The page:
Over the weekend, the gloaming of the sun pushed me to sit with the quiet. I wasn’t always adept at identifying that I not only crave quiet, but need it to live a contented life. In my early thirties, I’d sense a thrum of discontent after attending a party with several people, but afterwards failed to pinpoint the source of my irritation. Only after reflection and reading did I realize I may come across as an extrovert but the essence of my personality felt home with my introverted self. I’ve routinely found big groups of people intimidating and the chatter of small talk is particularly unappealing. I don’t exhibit the best body language at these kind of gatherings – my husband will remind me to uncross my arms. Loud music, people buzzing about like bees and the talking about nothing in particular is a recipe for me to seek refuge in nature or in the comfort of our home.
In midlife, I find it essential to actively separate the quiet from the noise. This is a mantra that not only applies to my social obligations, but also to how I engage in my everyday life. In the morning, I look forward to those moments when the only sounds I hear are my feet moving back and forth toward the coffee maker. In seconds, the entire hour is quiet, with only the coffee dripping into my cup. The air is filled with the smell of light roast, a new day and a hope for routine. If I am not writing in the morning, I am running outside, paying attention to the cactus, the desert flowers and the abundant presence of the mountains in the horizon. This landscape is the one I try to inhabit as I move toward my work and my personal responsibilities.
I am still not perfect at attending to this rhythm. I struggle sometimes at saying no at the wrong kind of interactions and conversations I know will interfere with my quiet. How do you find a way to gracefully say no or mindfully remove yourself from the words being said? I’m working everyday to sink into the quietness of a particular moment and seeking this same momentum amidst the noise. A meditative state, I believe, comes when are able to harness your quiet self in the noise. This will come with practice and time. I have yet to evolve into this state.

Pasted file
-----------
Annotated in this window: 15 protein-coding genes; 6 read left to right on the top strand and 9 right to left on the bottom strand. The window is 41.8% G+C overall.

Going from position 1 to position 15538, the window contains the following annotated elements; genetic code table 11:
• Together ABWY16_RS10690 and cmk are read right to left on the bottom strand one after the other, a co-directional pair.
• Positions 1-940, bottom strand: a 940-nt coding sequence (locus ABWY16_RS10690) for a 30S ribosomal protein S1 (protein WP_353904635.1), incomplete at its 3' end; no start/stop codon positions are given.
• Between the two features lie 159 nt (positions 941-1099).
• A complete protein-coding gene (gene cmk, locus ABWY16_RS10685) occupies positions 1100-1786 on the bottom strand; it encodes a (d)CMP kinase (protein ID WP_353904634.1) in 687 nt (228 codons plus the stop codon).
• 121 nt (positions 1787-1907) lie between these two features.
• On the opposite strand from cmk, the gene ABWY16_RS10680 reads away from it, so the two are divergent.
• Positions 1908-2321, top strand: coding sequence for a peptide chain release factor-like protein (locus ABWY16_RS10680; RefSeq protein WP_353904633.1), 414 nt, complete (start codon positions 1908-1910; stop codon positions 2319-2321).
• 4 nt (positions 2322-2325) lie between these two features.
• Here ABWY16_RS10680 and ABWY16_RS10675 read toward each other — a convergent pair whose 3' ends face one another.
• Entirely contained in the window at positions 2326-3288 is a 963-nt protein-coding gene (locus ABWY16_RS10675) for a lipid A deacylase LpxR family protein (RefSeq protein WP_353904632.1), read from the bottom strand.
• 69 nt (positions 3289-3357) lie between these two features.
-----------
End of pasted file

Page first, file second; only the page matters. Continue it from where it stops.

I do know the wrong kind of noise can set me back for days. I will linger in the words of others, speculating on speculation and pontificating on another’s intent, knowing I will never decipher the true meaning of what was meant or said. I can’t be around several stimuli at once, a blasting television or the sounds of random noise from an iPad, as well as other intrusions that might potentially interrupt the rhythm of my writing. There is certain humming of noise that will raise its hand – none of us can plan our personal utopian day filled with only the people and activities that contribute to our ideal unfolding.
Much of the transition into what feels right for me requires attentiveness to what matters. Ultimately, I am centered by pursuing activities that raises the decibels of my personal quiet: running, reading, writing and engaging in conversation with a handful of people whom I know are also trying to sink into the present with me. The quintessential feeling is learning how to harness the quiet and staying true to who I am even in the backdrop of noise. My hope is I will get there eventually – working toward separating the quiet and noise, day by day, even if it sometimes feels uncomfortable to do so.